The quality of this whisky is in the finish. It’s long, and as the spice dissipates I’m left with pleasant lingering flavors of oats, molasses, and corn. I’m sure this is almost exactly what I imagine the smell of sweet feed tastes like.


I love that this is bottled as a 375ml because it makes it an accessible purchase. At about $40 it seems a bit pricey, but it’s worth it. It would be a decent value at $70 for a full 750ml, but I’d personally think twice before pulling the trigger at that price judging from my experience with Maker’s Mark in the past.

If you’re already a fan of Maker’s Mark you will enjoy this. It goes great with a little water for those who don’t like to drink at barrel proof, but at 56.6% it doesn’t quite kick your ass either.

If you’re like me and want a reason to really stand behind Maker’s Mark, this it it. I certainly enjoyed it.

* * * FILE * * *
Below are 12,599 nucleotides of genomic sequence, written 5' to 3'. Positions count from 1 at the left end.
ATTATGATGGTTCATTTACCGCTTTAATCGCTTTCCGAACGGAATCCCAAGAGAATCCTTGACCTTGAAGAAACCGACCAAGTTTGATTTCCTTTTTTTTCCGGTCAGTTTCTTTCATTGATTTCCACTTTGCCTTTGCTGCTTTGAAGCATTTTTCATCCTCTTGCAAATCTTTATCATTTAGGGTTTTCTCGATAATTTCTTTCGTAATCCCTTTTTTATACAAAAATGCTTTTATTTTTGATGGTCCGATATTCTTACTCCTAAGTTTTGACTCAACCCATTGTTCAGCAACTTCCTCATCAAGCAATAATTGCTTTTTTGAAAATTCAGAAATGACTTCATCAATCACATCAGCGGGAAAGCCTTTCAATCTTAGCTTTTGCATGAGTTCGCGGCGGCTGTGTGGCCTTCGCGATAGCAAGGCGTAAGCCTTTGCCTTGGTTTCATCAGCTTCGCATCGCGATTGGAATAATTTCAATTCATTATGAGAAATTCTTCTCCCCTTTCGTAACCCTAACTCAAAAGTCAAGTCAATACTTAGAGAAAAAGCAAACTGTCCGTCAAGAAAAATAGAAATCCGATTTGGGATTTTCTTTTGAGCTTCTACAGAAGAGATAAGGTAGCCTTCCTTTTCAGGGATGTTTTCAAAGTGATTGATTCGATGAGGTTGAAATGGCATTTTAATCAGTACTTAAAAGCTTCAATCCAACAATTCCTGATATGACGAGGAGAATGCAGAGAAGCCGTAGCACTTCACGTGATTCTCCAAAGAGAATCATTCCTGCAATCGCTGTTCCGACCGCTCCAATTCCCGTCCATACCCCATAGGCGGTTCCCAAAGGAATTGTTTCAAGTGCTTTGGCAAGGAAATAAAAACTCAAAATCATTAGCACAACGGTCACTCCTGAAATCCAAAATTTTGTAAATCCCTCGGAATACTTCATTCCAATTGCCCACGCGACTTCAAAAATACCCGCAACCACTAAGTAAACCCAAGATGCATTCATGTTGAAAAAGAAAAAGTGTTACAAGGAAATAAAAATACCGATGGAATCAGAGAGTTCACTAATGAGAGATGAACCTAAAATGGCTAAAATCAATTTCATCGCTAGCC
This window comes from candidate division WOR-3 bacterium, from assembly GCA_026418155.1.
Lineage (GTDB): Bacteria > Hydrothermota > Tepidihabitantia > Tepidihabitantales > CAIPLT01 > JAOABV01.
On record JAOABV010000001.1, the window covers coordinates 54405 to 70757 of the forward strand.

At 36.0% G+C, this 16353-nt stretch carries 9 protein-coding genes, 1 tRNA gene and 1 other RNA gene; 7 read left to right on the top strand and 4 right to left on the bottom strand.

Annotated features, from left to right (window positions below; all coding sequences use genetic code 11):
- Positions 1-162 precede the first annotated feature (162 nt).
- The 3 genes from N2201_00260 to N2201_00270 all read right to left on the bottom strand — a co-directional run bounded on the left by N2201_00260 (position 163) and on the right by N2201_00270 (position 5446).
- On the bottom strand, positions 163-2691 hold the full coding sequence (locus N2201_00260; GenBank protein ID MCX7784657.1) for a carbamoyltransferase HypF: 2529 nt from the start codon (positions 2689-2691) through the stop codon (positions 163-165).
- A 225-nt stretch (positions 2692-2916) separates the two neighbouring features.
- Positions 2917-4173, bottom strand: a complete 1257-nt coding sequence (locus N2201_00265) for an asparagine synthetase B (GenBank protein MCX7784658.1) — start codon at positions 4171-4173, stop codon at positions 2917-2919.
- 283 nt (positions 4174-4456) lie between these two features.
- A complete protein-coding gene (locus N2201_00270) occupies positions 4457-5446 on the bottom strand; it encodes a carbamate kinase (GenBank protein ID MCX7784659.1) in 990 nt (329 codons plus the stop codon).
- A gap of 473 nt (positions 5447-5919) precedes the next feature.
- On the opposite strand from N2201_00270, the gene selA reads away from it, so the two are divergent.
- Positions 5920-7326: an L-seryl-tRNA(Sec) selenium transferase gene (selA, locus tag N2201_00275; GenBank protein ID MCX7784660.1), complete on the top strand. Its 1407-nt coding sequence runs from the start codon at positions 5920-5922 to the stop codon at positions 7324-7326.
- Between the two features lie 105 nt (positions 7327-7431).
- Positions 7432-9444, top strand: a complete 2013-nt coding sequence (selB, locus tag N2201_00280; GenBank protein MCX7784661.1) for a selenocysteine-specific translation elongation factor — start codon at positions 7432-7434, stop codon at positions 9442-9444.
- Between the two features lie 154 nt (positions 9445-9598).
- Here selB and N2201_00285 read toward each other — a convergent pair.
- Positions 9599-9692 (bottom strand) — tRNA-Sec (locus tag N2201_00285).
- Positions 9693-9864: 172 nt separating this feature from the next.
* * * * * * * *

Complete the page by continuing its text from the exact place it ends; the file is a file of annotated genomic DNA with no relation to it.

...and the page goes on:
Grade: somewhere between B+ and A-

Let’s hope this makes it into the regular product lineup. At the time of this post, this is only available at the distillery gift shop in Loretto, Kentucky, and a few select outlets across the country.

Jefferson’s Presidential Select 21 Year Old Rye Whiskey Review

It’s the middle of October, which means it’s 80 degrees and sunny here in Charleston, South Carolina. It’s appropriate weather for a lazy Sunday afternoon, and since I’m the only one I know not cooped up on a couch or hanging out in a sports bar drooling over a football game, I figured I’d pour a sample of Jefferson’s 21 year Rye, head to the park, and revisit a whiskey I’ve been on the fence about for almost a year.

Jefferson's Presidential Select 21 Year Rye Whiskey

The last, first, and only time I’ve had a pour of this whiskey was last winter with friends and family back in Kentucky. It was an exceptionally brutal winter where tending to horses outside in the cold led to an agenda of opening some strong winter warmers. Of course, rye was the top priority on that list.